Hermes is a Greek god, the son of Zeus and Maia. He is best known for his theft of Apollo's cattle when he was but an infant, an act which has him associated with thieves and cunning. But his charm won over Apollo, who gave him his kerykeion (Latin: caduceus) in exchange for the lyre that Hermes had made.
He is a god of chance and of luck. One method I have known people to use in order to honor him is to place coins on the roof of the car, and drive away, thus scattering the coins randomly throughout the street. Dice are also associated with him. I personally like buy lottery tickets as an offering to him.
Along with being associated with gambling and travel, he is the messenger of the gods and the guide of souls, psychopomos. Many modern Hellenists leave an offering for Hermes before leaving on a long trip. Like Hekate, he is associated with doorways, and herms were usually erected as boundary markers in ancient Greece.
The number four is sacred to him, and the fourth day of the month is celebrated as his birthday.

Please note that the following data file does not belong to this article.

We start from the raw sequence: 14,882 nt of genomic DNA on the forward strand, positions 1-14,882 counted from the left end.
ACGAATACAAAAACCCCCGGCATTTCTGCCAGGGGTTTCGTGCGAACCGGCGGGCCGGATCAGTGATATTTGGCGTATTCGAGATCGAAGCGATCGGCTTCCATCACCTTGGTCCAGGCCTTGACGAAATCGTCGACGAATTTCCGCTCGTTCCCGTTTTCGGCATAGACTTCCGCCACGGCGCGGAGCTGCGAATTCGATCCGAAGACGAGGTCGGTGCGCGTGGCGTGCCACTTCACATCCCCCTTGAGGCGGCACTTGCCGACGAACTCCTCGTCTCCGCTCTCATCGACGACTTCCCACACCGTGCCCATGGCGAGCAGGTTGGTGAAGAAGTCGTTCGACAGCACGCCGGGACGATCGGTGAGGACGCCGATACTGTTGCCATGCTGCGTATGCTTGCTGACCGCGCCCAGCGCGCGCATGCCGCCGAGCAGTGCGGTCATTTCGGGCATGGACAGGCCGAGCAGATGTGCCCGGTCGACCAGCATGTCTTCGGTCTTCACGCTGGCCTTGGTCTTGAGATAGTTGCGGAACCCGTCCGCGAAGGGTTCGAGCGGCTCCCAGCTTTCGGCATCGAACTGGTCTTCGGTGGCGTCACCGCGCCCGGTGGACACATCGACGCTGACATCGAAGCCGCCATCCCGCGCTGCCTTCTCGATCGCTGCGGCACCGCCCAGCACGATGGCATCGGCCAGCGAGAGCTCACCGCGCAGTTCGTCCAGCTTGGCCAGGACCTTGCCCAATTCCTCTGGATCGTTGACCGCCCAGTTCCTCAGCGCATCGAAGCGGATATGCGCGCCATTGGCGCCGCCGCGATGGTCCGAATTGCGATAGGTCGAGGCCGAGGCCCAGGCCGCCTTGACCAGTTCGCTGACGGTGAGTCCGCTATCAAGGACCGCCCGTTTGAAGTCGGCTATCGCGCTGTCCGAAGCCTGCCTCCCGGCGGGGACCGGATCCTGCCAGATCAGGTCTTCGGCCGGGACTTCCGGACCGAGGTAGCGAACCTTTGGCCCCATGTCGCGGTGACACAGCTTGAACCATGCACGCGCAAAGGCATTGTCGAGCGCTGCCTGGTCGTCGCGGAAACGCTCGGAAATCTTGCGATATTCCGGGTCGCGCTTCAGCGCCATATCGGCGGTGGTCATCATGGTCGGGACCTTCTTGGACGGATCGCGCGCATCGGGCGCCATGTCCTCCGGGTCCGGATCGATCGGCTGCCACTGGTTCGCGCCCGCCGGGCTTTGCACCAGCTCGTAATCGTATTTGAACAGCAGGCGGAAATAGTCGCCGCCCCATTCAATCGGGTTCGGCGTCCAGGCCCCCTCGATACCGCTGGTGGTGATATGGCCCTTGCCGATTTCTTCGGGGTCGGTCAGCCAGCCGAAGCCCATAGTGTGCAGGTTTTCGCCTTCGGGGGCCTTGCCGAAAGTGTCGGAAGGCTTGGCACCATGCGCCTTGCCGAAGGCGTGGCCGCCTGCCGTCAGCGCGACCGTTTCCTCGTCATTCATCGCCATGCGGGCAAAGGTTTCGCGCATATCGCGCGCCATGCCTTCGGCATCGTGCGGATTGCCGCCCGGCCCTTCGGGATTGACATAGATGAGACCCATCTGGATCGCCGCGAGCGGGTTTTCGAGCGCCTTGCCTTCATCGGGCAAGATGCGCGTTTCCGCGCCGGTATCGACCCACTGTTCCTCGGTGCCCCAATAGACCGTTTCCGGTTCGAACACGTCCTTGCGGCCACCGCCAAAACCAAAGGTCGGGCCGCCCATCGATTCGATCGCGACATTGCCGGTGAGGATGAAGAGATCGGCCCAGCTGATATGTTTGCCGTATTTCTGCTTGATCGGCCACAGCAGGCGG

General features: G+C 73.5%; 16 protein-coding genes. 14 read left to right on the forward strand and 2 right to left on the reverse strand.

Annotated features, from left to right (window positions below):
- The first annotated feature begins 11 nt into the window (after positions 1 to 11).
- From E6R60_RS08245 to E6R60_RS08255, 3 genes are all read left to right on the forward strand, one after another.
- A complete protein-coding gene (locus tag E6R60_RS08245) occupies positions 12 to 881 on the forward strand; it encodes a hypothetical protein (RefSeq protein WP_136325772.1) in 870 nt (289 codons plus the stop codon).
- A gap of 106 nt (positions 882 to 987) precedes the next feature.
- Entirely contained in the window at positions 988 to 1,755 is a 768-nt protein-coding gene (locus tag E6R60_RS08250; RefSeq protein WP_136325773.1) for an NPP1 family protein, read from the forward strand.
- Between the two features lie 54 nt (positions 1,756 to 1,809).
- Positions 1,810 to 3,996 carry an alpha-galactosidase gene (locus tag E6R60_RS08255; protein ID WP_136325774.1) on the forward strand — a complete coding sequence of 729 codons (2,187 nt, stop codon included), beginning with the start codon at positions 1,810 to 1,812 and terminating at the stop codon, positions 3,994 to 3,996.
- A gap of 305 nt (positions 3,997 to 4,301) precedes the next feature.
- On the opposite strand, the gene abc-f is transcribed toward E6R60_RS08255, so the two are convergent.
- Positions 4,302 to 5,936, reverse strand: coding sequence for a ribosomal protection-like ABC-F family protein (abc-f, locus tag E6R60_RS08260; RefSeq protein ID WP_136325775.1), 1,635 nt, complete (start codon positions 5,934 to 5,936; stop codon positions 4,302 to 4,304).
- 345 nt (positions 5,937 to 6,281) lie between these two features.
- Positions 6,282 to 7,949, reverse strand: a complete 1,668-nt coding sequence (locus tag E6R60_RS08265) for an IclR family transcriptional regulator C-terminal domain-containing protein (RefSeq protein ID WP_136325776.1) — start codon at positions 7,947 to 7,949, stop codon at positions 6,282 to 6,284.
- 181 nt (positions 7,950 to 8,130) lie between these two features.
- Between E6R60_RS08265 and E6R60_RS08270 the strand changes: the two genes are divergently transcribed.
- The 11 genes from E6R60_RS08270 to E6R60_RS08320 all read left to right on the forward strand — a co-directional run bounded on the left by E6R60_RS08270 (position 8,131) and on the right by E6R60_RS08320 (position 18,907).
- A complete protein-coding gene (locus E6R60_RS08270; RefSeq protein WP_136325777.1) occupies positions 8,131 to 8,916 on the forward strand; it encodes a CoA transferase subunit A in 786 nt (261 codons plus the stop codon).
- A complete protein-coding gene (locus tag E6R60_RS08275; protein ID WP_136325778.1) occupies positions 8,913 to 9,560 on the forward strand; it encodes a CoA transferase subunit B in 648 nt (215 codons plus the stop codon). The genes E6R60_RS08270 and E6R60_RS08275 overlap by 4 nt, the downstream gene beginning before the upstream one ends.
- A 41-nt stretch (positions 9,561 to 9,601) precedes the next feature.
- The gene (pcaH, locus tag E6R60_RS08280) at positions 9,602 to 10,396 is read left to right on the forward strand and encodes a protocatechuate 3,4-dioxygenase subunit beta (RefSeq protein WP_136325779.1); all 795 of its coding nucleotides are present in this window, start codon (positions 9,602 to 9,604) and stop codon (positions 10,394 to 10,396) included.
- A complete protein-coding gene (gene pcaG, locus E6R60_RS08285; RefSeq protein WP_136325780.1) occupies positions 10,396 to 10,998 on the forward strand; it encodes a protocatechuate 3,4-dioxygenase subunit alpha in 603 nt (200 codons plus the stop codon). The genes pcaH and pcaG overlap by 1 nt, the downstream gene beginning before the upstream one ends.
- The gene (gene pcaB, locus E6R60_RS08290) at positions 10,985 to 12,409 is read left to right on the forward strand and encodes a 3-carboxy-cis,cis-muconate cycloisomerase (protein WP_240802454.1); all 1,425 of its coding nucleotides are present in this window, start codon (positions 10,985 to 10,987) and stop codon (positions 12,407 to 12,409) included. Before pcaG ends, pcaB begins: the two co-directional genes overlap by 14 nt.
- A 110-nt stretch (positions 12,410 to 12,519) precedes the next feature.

The ancients saw him as a god of flocks, athletics (particularly running and other sports requiring speed), and fertility. Herms, in fact, were carved with phalloi on them.
Forms of divination associated with him involve either dice throwing or by kledon, which is a form of divination where one shuts one's ears, goes into a busy marketplace, and opens them. The first thing that they hear is the answer to their divination. It is recommended that you leave an offering to Hermes before entering the marketplace. :)
In more modern times, he became to be associated with magic and Hermetic philosophy. It is a fairly reasonable conclusion to make given his job of guiding mortals between the worlds.
About the kerykeion:
The kerykeion is a wingless caduceus and is a symbol of the messenger of the gods. In the symbol, two snakes are wrapped four times around a staff. The symbol has been confused with the Asclepius staff, which is the staff of healing, in the modern day. Its most common form is the caduceus, which is the Roman version of the same symbol.
If you wanted to best represent Hellenismos as a faith, it is my firm opinion that the symbol for us should be the kerykeion. As a symbol of the messenger of the gods, it is extremely appropriate.
For more information on Hermes, please visit the links page.
©2005 by Kyrene Ariadne